Joint Committee On Human Rights Fifth Report



Part 8 of the Bill: Security of the Nuclear Industry

25. In our Second Report, we took the view that the provisions relating to the security of the nuclear industry raised no human rights issues which needed to be drawn to the attention of either House. Since then, we have considered what is now clause 80(1) of the Bill (formerly clause 79(1)), which makes it an offence, punishable with a maximum sentence of imprisonment for seven years and an unlimited fine, to disclose—

   ... any information or thing the disclosure of which might prejudice the security of any nuclear site or of any nuclear material—

(a) with the intention of prejudicing that security; or

(b) being reckless as to whether the disclosure might prejudice that security.

There is no exception or defence for disclosures made in the public interest, for example to alert people to the existence of a danger to public health from the escape or negligent handling of nuclear material. The offence engages two rights under the ECHR: the right of the person making a disclosure to impart information under Article 10(1), and the right of people in an affected area to receive information about threats to their health as an aspect of the right to respect for private life under Article 8.[41] The absolute nature of the offence, with no exception for public interest disclosures, gives rise to a risk that an interference with those rights will be regarded as disproportionate to its legitimate aim, and so incompatible with the rights.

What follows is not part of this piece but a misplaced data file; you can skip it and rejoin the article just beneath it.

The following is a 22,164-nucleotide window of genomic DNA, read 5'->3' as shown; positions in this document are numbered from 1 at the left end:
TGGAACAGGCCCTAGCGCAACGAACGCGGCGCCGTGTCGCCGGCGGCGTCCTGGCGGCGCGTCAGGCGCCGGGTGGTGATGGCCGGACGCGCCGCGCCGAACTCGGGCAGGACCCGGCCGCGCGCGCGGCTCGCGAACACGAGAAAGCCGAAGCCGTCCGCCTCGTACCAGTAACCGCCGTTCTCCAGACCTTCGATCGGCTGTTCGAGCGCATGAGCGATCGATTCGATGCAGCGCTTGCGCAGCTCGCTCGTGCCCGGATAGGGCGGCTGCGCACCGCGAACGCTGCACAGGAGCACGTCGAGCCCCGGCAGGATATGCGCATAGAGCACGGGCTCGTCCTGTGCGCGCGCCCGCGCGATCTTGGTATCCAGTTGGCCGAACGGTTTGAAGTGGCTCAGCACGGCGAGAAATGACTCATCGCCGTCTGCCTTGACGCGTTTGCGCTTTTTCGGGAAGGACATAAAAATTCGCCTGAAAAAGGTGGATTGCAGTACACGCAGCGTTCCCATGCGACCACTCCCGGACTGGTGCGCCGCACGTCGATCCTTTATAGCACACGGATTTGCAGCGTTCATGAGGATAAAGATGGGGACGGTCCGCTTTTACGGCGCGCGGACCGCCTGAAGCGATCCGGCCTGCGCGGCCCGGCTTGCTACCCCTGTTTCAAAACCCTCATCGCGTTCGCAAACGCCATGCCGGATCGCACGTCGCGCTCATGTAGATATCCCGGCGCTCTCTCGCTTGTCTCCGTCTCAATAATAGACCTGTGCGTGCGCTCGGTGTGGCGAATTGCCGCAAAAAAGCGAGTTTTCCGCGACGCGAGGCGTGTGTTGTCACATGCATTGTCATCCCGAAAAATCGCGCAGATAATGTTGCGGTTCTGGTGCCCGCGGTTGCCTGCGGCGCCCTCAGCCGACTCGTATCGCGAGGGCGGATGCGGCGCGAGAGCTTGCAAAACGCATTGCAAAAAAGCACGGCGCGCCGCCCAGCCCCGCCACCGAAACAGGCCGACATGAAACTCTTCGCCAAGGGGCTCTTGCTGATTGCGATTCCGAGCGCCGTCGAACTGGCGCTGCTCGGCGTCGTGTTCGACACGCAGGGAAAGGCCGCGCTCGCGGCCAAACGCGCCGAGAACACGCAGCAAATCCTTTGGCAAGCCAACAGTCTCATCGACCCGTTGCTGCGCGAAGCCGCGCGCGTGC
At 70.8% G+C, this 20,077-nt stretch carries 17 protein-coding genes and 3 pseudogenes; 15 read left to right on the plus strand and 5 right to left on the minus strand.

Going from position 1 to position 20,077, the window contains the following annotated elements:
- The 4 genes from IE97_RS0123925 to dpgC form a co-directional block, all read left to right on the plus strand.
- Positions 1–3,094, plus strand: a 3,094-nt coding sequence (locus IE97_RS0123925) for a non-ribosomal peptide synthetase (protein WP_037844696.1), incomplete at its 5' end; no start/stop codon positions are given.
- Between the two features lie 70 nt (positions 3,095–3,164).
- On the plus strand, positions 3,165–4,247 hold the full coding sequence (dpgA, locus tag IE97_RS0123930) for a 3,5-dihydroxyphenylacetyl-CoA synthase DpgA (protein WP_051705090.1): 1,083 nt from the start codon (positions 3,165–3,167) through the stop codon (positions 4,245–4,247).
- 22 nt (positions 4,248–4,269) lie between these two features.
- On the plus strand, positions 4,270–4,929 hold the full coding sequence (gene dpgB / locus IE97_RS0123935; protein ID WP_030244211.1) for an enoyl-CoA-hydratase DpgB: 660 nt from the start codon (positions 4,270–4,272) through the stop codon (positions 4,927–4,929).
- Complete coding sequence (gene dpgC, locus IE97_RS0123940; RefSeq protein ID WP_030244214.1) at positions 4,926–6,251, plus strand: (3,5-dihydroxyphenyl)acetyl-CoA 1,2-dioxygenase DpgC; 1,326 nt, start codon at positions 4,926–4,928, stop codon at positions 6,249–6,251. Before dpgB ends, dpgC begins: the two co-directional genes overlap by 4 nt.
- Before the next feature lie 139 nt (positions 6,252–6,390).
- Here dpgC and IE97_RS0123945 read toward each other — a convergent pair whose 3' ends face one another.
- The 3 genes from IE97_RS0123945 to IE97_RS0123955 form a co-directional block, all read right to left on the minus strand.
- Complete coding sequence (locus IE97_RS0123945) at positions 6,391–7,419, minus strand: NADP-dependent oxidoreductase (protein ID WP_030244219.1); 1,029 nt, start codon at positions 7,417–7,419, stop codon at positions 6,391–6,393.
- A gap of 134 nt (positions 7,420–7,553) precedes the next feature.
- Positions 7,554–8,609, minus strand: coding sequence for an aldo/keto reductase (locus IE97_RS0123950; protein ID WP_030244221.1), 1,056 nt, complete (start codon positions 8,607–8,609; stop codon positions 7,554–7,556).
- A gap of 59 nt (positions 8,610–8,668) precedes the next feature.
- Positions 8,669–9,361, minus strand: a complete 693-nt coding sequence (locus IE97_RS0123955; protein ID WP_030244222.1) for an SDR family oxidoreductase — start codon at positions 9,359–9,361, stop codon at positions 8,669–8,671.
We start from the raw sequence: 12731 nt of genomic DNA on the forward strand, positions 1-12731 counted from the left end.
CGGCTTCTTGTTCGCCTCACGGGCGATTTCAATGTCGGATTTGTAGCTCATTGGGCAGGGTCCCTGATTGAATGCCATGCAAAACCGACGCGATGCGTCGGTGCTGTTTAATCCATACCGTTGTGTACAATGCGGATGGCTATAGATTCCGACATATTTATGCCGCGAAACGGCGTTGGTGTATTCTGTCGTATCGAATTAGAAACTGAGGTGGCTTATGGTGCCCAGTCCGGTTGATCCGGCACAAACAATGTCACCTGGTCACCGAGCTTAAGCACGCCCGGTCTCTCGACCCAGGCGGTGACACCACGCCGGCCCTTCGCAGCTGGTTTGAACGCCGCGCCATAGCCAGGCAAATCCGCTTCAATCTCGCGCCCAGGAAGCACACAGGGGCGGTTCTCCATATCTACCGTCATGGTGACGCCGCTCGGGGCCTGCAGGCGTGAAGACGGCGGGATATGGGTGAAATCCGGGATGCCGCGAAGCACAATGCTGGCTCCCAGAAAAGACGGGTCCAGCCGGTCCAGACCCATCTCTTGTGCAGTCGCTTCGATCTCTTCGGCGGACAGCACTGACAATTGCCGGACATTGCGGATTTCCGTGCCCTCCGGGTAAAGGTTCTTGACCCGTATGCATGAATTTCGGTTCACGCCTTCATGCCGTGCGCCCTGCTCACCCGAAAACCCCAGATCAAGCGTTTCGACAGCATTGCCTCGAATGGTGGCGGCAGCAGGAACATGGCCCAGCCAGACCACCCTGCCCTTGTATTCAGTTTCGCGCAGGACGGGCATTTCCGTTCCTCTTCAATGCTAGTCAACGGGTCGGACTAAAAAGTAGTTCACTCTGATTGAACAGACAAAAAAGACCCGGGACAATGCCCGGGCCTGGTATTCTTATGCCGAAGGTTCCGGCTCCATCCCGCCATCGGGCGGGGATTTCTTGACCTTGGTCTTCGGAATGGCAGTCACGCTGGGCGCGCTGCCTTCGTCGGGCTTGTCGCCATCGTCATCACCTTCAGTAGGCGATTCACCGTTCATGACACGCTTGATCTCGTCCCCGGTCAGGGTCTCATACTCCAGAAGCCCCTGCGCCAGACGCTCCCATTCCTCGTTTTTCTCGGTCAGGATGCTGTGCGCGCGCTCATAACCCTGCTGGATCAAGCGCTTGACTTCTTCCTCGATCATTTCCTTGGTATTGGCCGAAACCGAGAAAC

26. During the Committee Stage in the House of Commons, amendments were proposed which would have delimited the scope of the offence and introduced a public interest exception. Those amendments would have helped to ensure that these provisions would operate in a manner compatible with the Convention rights under Articles 8 and 10. There was little time for discussion of the amendments, which were not approved.[42] We draw the attention of each House to the risk that the offence under clause 80 could operate in such a way as to violate Convention rights under Articles 8 and 10.


41  In relation to the right to information about matters affective health under Article 8, see Guerra v. Italy (1998) 26 E.H.R.R. 357, Eur. Ct. H.R; L. C. B. v. United Kingdom (1998) 27 E.H.R.R. 212, Eur. Ct. H.R. Back

42   HC Deb., 26 November 2001, cc 737-738 Back


 
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